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SXSW 2017: Baby Driver

“Enough lines from Monster’s Inc. It pisses me off!”

The first two nights of SXSW featured films that act more as a visual soundtrack than just being movies with music. The more successful of the two came Saturday with the premiere of Edgar Wright’s passion project 22 years in the making, Baby Driver — a Walter Hill-inspired action piece mixed with the famed director’s favorite soundtracks as the driving force.

During a Q&A following the film’s screening, Wright noted with the exception of one, how all these songs — ranging from Lionel Richie’s “Saturday Morning” to the frequently ill-used “Tequila” song — were preselected, and he’d write scenes around them. While it’s a meticulous process, considering the decades it took to finally make (he finished the script in 2011), wrapping the scenes around songs makes for a more fine-tuned product than it would be reverse engineered.

While some viewers may not immediately recognize Baby Driver as a Wright joint, it has all the hallmarks of his most renowned work, especially a story following a regular guy asked to perform extraordinary tasks to survive an equally stressful situation. In past films, that’s come by way of Simon Pegg and Nick Frost in the Cornetto Trilogy. Here, it’s Baby (Ansel Elgort), a getaway driver under the control of a crime boss (Kevin Spacey) who enlists a new crew for each heist.

The first robbery plays out just as one would expect: a flawless job that kicks-off the lawlessness these characters abide by, taking influence from Drive and The Driver (though the latter influenced the former as well). But Wright’s addition of the pop soundtrack adds a new layer that those other ultra-cool heist flicks mostly left out. While using pop songs of yesteryear could get repetitive and fall flat, it all comes together, being used as diegetic sound — the film’s music comes through the earbuds of Baby.

As a child, Baby suffered tinnitus and has constant ringing in his ears. The only way for him to drain that out and focus is to constantly listen to music. His mother was also a singer, giving the songs an emotional meaning, not just a physical guide for Baby and the audience.

But while Baby is the film’s driver, Wright places Baby’s sudden connection with a young waitress, Deborah (Lily James), as the true force behind the film. It’s the only thing that pushes Baby to get out of this life of crime. Not even his deaf foster father is able to convince him to get out, as Spacey’s crime boss character has complete control over Baby’s situation before Deborah arrives on the scene.

Still, more characters get in the way as their trust in Baby runs dry. Coworkers like Buddy (Jon Hamm) and Darling (Eiza Gonzalez) are at first strong allies of Baby while Bats (Jamie Foxx) is always suspicious of Baby’s talent. But as Baby pushes for a new life outside of driving, the world starts closing in on him, filled with one epic chase scene after another.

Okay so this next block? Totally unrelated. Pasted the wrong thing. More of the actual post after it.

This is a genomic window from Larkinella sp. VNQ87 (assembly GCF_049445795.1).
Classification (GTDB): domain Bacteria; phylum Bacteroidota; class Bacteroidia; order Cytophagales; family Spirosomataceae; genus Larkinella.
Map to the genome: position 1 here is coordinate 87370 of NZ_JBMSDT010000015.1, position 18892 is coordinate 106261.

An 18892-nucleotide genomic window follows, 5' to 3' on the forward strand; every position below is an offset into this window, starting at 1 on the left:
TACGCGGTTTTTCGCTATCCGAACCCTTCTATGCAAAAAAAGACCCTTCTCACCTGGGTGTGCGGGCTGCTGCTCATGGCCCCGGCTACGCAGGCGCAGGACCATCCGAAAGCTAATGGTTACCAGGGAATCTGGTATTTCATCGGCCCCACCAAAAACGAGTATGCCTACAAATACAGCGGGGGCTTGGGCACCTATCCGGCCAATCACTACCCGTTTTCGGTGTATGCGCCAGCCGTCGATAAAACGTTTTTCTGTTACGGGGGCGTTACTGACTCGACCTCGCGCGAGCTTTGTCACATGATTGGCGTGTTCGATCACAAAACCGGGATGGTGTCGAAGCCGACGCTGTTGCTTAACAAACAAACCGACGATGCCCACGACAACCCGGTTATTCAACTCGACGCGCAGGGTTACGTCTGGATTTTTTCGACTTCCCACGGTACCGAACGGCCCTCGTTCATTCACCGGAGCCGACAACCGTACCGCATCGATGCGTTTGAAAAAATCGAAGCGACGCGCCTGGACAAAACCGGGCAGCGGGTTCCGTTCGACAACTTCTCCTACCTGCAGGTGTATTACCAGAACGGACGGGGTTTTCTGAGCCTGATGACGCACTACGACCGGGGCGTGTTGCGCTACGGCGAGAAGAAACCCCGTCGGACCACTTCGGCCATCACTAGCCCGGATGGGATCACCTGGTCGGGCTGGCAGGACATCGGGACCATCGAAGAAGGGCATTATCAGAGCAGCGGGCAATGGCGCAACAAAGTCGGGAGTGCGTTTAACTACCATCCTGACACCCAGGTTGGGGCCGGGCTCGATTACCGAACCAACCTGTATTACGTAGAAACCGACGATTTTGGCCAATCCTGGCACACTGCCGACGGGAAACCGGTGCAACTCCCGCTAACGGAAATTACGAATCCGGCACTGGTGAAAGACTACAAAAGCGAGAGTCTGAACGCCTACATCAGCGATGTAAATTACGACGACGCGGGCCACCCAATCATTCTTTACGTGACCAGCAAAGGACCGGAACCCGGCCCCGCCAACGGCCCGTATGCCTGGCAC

Calling a film’s action sequences top-notch always gets people into trouble, as most modern actioners often seem to have satisfying set pieces. But Wright takes his chases to a constant higher level, never using CGI and rarely using green screens to accomplish the sequences. Seeing a Subaru weave through cars in an alley in reverse is truly awe-inspiring, and that’s just the opening sequence, followed by even more next-level stunts. It’s a feat not often (if ever) seen in comedies.

As fun as all these scenes are, the meat of the film still lies within the script and the ensemble. Known mostly for his young-adult work, Elgort brings a surprising turn to the screen as one part Ryan Gosling in Drive, and one part Gosling from La La Land. The actor is typically not the one in the car (leaving that to actual stuntmen), but he is the one on set dancing through his apartment with his foster father, showing off his background as a musician and dancer.

Though Elgort is the main focus, Hamm and Spacey are true scene stealers as well, as should be the case of an Emmy and a two-time Oscar winner respectively. Spacey’s able to draw back on his Frank Underwood personality and delivers some of the film’s funniest and most memorable lines. Hamm’s role is driven by more physical acting, showing off his chops as a possible action star one day.

Baby Driver is a more than welcome return to the screen for Wright. If it’s any indicator of what he’s capable of writing a script on his own, he’s more than welcome to do it again.

8/10

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Junior journalism and film student at Baylor University. Formerly rambled at Rope of Silicon, currently a part-time sports wordsmith and full-time cinephile. I sometimes say funny things. ...This was not one of those times

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